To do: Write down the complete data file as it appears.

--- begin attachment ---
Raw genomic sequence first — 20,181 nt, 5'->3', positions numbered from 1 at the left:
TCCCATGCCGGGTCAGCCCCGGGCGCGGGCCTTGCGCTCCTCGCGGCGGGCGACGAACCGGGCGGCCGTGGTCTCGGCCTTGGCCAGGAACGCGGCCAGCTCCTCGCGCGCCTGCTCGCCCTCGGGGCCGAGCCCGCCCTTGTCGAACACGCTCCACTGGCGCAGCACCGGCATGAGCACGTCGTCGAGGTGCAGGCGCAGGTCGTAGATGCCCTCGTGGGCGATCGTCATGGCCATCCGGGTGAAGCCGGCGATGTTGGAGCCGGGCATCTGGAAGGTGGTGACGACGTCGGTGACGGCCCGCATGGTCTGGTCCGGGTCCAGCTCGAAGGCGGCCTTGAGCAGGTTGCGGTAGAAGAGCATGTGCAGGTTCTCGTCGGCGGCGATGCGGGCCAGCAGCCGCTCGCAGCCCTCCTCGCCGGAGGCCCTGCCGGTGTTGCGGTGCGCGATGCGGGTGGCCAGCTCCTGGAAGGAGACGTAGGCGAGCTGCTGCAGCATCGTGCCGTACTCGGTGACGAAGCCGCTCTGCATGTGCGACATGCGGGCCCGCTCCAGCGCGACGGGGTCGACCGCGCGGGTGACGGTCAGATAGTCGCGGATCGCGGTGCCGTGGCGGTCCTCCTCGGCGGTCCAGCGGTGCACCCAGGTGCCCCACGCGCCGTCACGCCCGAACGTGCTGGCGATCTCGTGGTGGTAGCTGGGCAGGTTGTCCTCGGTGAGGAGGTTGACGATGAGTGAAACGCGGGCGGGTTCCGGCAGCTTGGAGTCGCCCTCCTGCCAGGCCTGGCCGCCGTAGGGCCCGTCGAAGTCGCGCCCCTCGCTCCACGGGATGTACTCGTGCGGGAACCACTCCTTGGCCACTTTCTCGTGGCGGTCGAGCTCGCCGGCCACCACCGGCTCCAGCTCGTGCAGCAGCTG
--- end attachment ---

Raw genomic sequence first — 20,181 nt, 5'->3', positions numbered from 1 at the left:
TCCCATGCCGGGTCAGCCCCGGGCGCGGGCCTTGCGCTCCTCGCGGCGGGCGACGAACCGGGCGGCCGTGGTCTCGGCCTTGGCCAGGAACGCGGCCAGCTCCTCGCGCGCCTGCTCGCCCTCGGGGCCGAGCCCGCCCTTGTCGAACACGCTCCACTGGCGCAGCACCGGCATGAGCACGTCGTCGAGGTGCAGGCGCAGGTCGTAGATGCCCTCGTGGGCGATCGTCATGGCCATCCGGGTGAAGCCGGCGATGTTGGAGCCGGGCATCTGGAAGGTGGTGACGACGTCGGTGACGGCCCGCATGGTCTGGTCCGGGTCCAGCTCGAAGGCGGCCTTGAGCAGGTTGCGGTAGAAGAGCATGTGCAGGTTCTCGTCGGCGGCGATGCGGGCCAGCAGCCGCTCGCAGCCCTCCTCGCCGGAGGCCCTGCCGGTGTTGCGGTGCGCGATGCGGGTGGCCAGCTCCTGGAAGGAGACGTAGGCGAGCTGCTGCAGCATCGTGCCGTACTCGGTGACGAAGCCGCTCTGCATGTGCGACATGCGGGCCCGCTCCAGCGCGACGGGGTCGACCGCGCGGGTGACGGTCAGATAGTCGCGGATCGCGGTGCCGTGGCGGTCCTCCTCGGCGGTCCAGCGGTGCACCCAGGTGCCCCACGCGCCGTCACGCCCGAACGTGCTGGCGATCTCGTGGTGGTAGCTGGGCAGGTTGTCCTCGGTGAGGAGGTTGACGATGAGTGAAACGCGGGCGGGTTCCGGCAGCTTGGAGTCGCCCTCCTGCCAGGCCTGGCCGCCGTAGGGCCCGTCGAAGTCGCGCCCCTCGCTCCACGGGATGTACTCGTGCGGGAACCACTCCTTGGCCACTTTCTCGTGGCGGTCGAGCTCGCCGGCCACCACCGGCTCCAGCTCGTGCAGCAGCTG